Case sees an approaching third wave of companies that will need more of the qualities of the first wave. The future, he asserts, will be shaped by innovative start-ups all over the country — not just in Silicon Valley — that will rely on data and computing to revolutionize established industries such as health care, education, finance and food production. This third wave, in other words, will transform highly regulated areas of the economy, which means entrepreneurs must work with government rather than around it. This might explain why Case has decided to write about his AOL experiences now. As he puts it, “The lessons from the First Wave of the Internet will be integral to the Third.”
Some aspects of Case’s thesis will seem unsurprising. If you follow the technology press, it’s hard not to notice that tech innovation is already infiltrating health care and education, and that an “Internet of things” promises to optimize a variety of industrial and commercial businesses (automobiles, airlines and energy, for example) with reams of data and analysis. What’s new and noteworthy here is Case’s effort to draw a connection between his own history and an impending era of change. Moreover, he’s particularly thoughtful on the subject of how digital innovation and existing regulatory regimes will need to work together in the coming decades. A seemingly dyed-in-the-wool centrist, Case has little patience with Silicon Valley’s more extreme libertarians, such as Peter Thiel, whose views he singles out as inimical to third-wave thinking. “The Valley is wrong to view government as the enemy,” he declares.
This isn’t just posturing; it is Case’s deep conviction. His current investment vehicle, Revolution Ventures, has its main office in Northwest D.C. rather than on Palo Alto’s Sand Hill Road. And the companies Revolution invests in are so closely aligned with Case’s government-friendly arguments that readers may get the uneasy feeling that Case is not only sharing his business philosophy in this book but doing aggressive marketing work for his investments, too.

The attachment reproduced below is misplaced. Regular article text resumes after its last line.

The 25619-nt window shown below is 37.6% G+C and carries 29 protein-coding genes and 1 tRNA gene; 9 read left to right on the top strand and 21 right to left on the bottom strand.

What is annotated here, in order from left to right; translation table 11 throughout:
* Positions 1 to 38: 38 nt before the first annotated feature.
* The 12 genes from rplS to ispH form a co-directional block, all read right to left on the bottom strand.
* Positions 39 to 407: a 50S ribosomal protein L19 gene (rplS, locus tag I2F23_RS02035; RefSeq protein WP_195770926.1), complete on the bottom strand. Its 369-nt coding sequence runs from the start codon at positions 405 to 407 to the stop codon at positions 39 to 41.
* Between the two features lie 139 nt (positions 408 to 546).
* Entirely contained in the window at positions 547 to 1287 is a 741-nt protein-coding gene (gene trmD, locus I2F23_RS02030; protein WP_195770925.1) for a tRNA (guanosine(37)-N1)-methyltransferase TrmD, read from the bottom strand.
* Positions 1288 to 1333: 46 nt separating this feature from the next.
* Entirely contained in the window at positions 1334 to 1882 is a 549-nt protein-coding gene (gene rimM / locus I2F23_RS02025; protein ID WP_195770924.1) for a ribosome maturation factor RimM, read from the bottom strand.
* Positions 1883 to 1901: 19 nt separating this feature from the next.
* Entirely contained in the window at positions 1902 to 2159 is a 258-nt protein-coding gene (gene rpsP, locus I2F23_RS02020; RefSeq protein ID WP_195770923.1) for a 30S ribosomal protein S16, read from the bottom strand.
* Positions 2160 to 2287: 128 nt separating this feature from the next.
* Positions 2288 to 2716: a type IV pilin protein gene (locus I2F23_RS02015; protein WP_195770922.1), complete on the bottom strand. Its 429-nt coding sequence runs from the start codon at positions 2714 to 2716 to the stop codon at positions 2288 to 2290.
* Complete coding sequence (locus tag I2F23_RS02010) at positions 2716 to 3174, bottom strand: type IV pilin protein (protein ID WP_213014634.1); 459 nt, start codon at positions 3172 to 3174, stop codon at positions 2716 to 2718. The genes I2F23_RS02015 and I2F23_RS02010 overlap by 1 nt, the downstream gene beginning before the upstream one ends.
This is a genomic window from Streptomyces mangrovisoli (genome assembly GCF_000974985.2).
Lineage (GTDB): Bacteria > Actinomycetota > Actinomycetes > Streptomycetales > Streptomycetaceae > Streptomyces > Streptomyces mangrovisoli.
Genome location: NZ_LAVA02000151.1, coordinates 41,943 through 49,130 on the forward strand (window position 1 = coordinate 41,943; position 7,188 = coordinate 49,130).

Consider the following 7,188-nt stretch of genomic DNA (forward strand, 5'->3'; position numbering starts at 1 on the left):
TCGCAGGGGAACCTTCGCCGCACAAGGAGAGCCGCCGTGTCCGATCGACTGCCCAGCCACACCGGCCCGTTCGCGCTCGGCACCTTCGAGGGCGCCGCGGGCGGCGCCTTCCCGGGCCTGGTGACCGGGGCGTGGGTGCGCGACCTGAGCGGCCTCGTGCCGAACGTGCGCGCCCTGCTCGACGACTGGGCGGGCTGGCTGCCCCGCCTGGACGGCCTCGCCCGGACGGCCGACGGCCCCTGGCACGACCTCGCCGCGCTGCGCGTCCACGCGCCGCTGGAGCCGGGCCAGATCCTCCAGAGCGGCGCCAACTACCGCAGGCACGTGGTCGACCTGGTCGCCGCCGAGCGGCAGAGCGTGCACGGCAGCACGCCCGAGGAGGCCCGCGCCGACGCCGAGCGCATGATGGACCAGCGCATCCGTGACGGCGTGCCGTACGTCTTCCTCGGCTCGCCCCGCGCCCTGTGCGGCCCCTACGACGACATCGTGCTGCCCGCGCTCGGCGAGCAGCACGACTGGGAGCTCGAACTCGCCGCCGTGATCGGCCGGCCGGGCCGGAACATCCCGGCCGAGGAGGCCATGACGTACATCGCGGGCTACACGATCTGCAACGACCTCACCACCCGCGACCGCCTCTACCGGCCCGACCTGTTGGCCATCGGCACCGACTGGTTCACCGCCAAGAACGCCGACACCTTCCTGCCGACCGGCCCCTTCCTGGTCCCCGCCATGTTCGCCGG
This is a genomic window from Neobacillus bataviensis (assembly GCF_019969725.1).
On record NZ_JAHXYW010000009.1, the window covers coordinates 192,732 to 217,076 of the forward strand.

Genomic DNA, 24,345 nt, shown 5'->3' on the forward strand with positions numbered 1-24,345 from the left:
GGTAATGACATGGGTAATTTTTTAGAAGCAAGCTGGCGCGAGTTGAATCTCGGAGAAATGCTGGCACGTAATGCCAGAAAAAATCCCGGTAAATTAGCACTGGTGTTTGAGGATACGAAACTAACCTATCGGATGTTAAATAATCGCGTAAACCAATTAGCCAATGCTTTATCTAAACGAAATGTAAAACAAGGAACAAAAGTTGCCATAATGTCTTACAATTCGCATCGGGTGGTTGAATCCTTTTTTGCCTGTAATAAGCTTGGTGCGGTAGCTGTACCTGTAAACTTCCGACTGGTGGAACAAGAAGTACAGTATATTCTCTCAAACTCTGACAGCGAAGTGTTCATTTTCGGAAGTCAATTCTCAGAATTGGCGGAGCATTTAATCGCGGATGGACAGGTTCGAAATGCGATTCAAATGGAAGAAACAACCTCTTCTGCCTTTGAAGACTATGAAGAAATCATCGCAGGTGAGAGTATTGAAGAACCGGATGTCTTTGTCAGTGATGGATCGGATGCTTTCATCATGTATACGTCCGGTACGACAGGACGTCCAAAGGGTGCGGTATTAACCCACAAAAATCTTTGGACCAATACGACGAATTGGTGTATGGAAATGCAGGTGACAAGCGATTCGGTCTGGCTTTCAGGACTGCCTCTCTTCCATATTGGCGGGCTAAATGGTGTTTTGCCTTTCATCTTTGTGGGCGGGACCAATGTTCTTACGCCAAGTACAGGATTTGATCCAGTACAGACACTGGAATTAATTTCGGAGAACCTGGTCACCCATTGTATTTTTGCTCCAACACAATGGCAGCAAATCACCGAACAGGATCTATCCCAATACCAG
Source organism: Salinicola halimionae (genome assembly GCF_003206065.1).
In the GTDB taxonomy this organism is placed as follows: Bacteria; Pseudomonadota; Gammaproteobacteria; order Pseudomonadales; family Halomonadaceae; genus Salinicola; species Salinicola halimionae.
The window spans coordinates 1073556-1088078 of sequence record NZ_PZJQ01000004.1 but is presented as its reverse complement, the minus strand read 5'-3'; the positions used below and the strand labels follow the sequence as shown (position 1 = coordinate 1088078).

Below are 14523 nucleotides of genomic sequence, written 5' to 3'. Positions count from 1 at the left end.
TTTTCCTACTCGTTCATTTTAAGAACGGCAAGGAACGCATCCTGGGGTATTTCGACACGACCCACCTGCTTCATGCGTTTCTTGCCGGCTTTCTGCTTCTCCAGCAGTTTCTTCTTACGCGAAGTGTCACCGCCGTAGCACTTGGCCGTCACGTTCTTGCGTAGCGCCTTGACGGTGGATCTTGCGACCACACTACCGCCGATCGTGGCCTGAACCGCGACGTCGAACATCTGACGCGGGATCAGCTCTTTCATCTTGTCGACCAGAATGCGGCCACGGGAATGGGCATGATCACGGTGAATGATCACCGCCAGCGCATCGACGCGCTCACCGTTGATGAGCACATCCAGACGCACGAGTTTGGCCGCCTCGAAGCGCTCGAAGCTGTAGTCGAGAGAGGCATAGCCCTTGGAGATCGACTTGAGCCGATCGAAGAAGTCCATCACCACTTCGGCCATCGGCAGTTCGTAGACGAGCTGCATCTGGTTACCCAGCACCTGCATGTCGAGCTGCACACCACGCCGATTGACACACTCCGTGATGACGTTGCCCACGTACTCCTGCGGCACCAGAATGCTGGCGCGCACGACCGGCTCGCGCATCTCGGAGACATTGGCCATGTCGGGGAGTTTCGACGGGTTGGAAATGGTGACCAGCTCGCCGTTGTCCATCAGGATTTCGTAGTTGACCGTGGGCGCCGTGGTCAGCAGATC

Still, there’s little doubt that Case’s insights have value. Whether “The Third Wave” succeeds as a book is a different question. Case offers some vivid and absorbing character sketches here, especially his recollection of an early meeting with Bill Gates in which the Microsoft co-founder personally vowed to crush the upstart AOL. But some of the chapters about the later days of AOL are filled with score-settling jabs and self-justifying explanations — especially when it comes to the failure of the Time Warner merger. That’s Case’s right, of course. But when he laments that he had gone “from being the CEO of one of the hottest companies in the world, leading a board and a management team, to being something of a pariah with waning influence,” it still sounds self-pitying.
There are bigger problems here, though. The book’s structure — that mix of memoir and futurist tract — prevents the narrative from ever fusing into an integrated whole. Even worse, Case seems never to have heard a tech cliché he didn’t want to repeat, which means we get bombarded with jargon about “fundamental change” and “key influencers.” Toward the end, “The Third Wave” suddenly and unfortunately becomes a rousing call to arms that resembles a boilerplate college graduation speech. Among other things, Case exhorts the next generation of tech entrepreneurs to not just “play defense, play offense.” The least you can do is cover your ears and hope it ends very soon.
And thus we arrive at a contradiction: What Case thinks about the future of American business is worthy of discussion and consideration — and we can all be thankful he stopped selling pizza for a living. But do you really want to dial in here? Like those early days of AOL, “The Third Wave” crashes all too often.
By Steve Case
Simon & Schuster. 221 pp. $26.95